Already prior to the COVID-19 pandemic, 10-20% of children and young people worldwide experienced mental health conditions, with 1 in 4 children estimated to be living with a parent who is struggling with a mental health disorder. Additionally, 420 million children live in conflict zones, with an estimated 56 million children requiring MHPSS interventions. The WHO estimates that 10%-20% of the population may struggle with moderate forms of mental health conditions, which in turn impacts the society’s ability to function.
The Middle East region encompasses a worryingly high prevalence of mental health conditions due to years of conflict, violence, economic vulnerability and instability. Recent surveys have revealed that the prevalence of mental illness ranges from 15.6% to 35.5% of the region’s population with depression, anxiety and Post-Traumatic Stress Disorder (PTSD) being particularly common. This mental health crisis has been further exacerbated by the COVID-19 pandemic that weighed on already vulnerable populations’ mental wellbeing. Meanwhile, lack of awareness, limited mental health services, and stigmatization are some factors that prevent patients from seeking help.
The Inter‐Agency Standing Committee (IASC)’s intervention pyramid for MHPSS in emergencies promotes the need for complementary support systems that meet the needs of different groups in emergencies. In addition to (1) the provision of specialized clinical services, the pyramid also includes (2) focused non‐ specialized psychosocial support, (3) strengthening the capacity of individuals, families and communities to support themselves, and (4) embedding social and psychological considerations into the way basic needs and security are delivered or established.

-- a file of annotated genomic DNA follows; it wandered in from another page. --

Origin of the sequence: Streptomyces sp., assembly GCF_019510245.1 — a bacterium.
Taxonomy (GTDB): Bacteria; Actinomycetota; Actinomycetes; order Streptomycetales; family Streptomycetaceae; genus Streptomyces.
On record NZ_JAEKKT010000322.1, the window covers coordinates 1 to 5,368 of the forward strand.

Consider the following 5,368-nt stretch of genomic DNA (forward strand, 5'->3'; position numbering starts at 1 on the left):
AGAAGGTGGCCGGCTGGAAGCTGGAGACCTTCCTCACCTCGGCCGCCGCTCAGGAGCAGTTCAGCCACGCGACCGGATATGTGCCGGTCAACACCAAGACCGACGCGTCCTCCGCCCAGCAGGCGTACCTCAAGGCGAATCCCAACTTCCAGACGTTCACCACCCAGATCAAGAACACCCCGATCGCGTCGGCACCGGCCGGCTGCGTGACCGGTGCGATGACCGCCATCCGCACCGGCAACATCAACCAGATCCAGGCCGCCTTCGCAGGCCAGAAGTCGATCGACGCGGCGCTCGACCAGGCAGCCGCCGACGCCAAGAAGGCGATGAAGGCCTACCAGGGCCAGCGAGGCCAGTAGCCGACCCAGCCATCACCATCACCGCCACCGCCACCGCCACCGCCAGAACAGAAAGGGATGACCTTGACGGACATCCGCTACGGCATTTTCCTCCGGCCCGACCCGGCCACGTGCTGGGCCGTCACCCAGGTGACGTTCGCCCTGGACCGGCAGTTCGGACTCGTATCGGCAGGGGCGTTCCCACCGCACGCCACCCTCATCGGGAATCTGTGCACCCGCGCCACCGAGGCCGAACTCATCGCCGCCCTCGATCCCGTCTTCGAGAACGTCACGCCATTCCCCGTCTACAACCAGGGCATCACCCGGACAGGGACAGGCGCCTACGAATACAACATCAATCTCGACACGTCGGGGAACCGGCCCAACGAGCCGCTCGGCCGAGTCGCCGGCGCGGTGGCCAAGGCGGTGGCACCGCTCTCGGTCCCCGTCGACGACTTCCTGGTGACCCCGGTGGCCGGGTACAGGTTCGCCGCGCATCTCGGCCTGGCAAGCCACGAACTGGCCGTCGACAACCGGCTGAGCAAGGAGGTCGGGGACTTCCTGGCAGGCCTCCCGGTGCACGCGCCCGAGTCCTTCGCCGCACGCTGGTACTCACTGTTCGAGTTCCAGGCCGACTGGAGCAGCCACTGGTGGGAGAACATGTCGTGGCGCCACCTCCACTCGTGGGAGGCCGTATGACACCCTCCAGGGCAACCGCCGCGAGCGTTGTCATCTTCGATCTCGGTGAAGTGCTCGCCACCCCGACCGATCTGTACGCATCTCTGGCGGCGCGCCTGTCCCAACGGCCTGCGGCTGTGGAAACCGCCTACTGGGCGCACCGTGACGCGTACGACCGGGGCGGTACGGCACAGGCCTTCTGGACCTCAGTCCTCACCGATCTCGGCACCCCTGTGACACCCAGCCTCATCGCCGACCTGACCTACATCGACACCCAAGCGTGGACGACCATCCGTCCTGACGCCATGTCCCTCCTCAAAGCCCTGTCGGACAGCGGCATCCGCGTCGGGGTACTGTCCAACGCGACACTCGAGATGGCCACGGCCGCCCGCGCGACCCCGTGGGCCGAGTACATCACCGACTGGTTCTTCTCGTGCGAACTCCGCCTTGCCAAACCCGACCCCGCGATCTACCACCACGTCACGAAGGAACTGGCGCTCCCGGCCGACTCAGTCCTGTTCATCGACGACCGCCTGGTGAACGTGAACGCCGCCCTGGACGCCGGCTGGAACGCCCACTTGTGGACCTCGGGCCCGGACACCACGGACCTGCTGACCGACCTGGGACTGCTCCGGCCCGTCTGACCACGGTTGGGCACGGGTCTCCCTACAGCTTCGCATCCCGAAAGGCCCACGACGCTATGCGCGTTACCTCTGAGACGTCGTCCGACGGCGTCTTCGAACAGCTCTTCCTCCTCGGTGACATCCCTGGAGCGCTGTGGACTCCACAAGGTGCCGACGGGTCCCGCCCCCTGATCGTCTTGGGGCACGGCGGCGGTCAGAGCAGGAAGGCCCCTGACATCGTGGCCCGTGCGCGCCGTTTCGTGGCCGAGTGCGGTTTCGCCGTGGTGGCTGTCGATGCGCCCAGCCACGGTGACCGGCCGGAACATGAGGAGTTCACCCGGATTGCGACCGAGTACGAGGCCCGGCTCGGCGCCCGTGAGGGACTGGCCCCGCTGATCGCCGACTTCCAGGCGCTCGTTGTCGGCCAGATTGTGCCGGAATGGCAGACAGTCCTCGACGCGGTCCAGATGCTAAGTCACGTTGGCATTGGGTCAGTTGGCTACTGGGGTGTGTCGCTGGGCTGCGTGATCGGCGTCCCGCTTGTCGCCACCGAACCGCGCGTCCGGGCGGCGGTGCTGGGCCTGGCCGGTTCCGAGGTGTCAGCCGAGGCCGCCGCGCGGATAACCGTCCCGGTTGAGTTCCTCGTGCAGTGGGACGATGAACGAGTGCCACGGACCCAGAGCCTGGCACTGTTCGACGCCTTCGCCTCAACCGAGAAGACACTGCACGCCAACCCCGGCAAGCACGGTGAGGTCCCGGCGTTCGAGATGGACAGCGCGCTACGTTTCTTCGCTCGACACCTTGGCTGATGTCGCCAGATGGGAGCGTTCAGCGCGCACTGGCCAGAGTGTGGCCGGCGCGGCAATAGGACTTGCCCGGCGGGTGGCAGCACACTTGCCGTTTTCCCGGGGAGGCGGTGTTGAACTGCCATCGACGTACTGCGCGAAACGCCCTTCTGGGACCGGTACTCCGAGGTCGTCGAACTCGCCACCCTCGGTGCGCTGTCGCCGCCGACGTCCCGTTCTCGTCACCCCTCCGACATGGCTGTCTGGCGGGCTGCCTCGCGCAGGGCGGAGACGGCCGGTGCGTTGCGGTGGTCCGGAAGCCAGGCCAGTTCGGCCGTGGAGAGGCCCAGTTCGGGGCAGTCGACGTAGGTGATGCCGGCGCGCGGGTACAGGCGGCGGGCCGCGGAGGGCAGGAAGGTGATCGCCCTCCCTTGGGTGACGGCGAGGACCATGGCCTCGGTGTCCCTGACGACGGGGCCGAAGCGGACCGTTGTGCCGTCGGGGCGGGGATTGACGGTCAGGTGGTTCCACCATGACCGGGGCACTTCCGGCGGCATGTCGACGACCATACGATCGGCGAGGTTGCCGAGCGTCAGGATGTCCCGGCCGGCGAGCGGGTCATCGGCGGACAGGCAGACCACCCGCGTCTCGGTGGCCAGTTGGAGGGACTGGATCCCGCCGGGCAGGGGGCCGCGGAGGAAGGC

The No Lost Generation’s (NLG)’s Mental Health and Psychosocial Support (MHPSS) Taskforce consisting of members from several organizations was set up to contribute to an improved MHPSS response in 6 countries including Iraq,
Syria, Lebanon, Jordan, Turkey, and Egypt. In the summer of 2021, the taskforce commissioned a survey to examine the status of MHPSS programming in the region, identify gaps in the sector, and offer strategy and policy recommendations based on the surveyed MHPSS providers’ first-hand experience. Additionally, the taskforce wanted to understand the impact of COVID-19 on the ability of these organizations to carry out their MHPSS programs while drawing on lessons learned from the ongoing pandemic.